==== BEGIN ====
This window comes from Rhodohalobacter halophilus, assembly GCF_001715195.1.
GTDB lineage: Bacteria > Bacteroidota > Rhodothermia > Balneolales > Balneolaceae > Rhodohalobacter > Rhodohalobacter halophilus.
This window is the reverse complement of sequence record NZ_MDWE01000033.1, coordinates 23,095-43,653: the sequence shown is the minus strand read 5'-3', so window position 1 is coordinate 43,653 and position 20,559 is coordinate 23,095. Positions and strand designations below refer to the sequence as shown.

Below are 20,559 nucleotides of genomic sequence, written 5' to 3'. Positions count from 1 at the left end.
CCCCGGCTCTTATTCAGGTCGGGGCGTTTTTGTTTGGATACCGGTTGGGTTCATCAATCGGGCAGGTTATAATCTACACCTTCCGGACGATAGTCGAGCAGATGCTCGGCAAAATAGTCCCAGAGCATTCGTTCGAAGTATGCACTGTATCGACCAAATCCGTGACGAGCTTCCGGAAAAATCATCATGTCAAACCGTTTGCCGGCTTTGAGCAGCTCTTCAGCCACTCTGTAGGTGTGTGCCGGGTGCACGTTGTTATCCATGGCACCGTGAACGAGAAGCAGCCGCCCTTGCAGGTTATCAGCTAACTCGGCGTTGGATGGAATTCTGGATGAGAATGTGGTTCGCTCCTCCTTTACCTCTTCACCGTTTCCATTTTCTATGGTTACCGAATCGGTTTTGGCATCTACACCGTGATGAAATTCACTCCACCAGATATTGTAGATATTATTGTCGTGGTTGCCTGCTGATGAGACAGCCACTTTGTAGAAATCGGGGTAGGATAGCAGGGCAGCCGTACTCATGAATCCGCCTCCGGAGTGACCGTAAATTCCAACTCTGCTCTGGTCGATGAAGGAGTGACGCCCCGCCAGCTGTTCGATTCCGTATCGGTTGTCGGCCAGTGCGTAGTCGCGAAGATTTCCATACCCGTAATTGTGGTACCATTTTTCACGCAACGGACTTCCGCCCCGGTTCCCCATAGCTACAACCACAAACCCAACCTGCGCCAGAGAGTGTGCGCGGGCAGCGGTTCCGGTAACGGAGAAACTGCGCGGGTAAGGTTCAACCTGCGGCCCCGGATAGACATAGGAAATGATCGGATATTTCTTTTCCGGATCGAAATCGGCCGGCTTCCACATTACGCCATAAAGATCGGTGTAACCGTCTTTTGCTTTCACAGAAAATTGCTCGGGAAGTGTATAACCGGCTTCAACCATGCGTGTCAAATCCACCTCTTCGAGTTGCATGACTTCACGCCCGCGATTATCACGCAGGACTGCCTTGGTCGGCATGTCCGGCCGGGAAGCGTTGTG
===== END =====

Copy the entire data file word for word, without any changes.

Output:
This window comes from Rhodohalobacter halophilus, assembly GCF_001715195.1.
GTDB lineage: Bacteria > Bacteroidota > Rhodothermia > Balneolales > Balneolaceae > Rhodohalobacter > Rhodohalobacter halophilus.
This window is the reverse complement of sequence record NZ_MDWE01000033.1, coordinates 23,095-43,653: the sequence shown is the minus strand read 5'-3', so window position 1 is coordinate 43,653 and position 20,559 is coordinate 23,095. Positions and strand designations below refer to the sequence as shown.

Below are 20,559 nucleotides of genomic sequence, written 5' to 3'. Positions count from 1 at the left end.
CCCCGGCTCTTATTCAGGTCGGGGCGTTTTTGTTTGGATACCGGTTGGGTTCATCAATCGGGCAGGTTATAATCTACACCTTCCGGACGATAGTCGAGCAGATGCTCGGCAAAATAGTCCCAGAGCATTCGTTCGAAGTATGCACTGTATCGACCAAATCCGTGACGAGCTTCCGGAAAAATCATCATGTCAAACCGTTTGCCGGCTTTGAGCAGCTCTTCAGCCACTCTGTAGGTGTGTGCCGGGTGCACGTTGTTATCCATGGCACCGTGAACGAGAAGCAGCCGCCCTTGCAGGTTATCAGCTAACTCGGCGTTGGATGGAATTCTGGATGAGAATGTGGTTCGCTCCTCCTTTACCTCTTCACCGTTTCCATTTTCTATGGTTACCGAATCGGTTTTGGCATCTACACCGTGATGAAATTCACTCCACCAGATATTGTAGATATTATTGTCGTGGTTGCCTGCTGATGAGACAGCCACTTTGTAGAAATCGGGGTAGGATAGCAGGGCAGCCGTACTCATGAATCCGCCTCCGGAGTGACCGTAAATTCCAACTCTGCTCTGGTCGATGAAGGAGTGACGCCCCGCCAGCTGTTCGATTCCGTATCGGTTGTCGGCCAGTGCGTAGTCGCGAAGATTTCCATACCCGTAATTGTGGTACCATTTTTCACGCAACGGACTTCCGCCCCGGTTCCCCATAGCTACAACCACAAACCCAACCTGCGCCAGAGAGTGTGCGCGGGCAGCGGTTCCGGTAACGGAGAAACTGCGCGGGTAAGGTTCAACCTGCGGCCCCGGATAGACATAGGAAATGATCGGATATTTCTTTTCCGGATCGAAATCGGCCGGCTTCCACATTACGCCATAAAGATCGGTGTAACCGTCTTTTGCTTTCACAGAAAATTGCTCGGGAAGTGTATAACCGGCTTCAACCATGCGTGTCAAATCCACCTCTTCGAGTTGCATGACTTCACGCCCGCGATTATCACGCAGGACTGCCTTGGTCGGCATGTCCGGCCGGGAAGCGTTGTG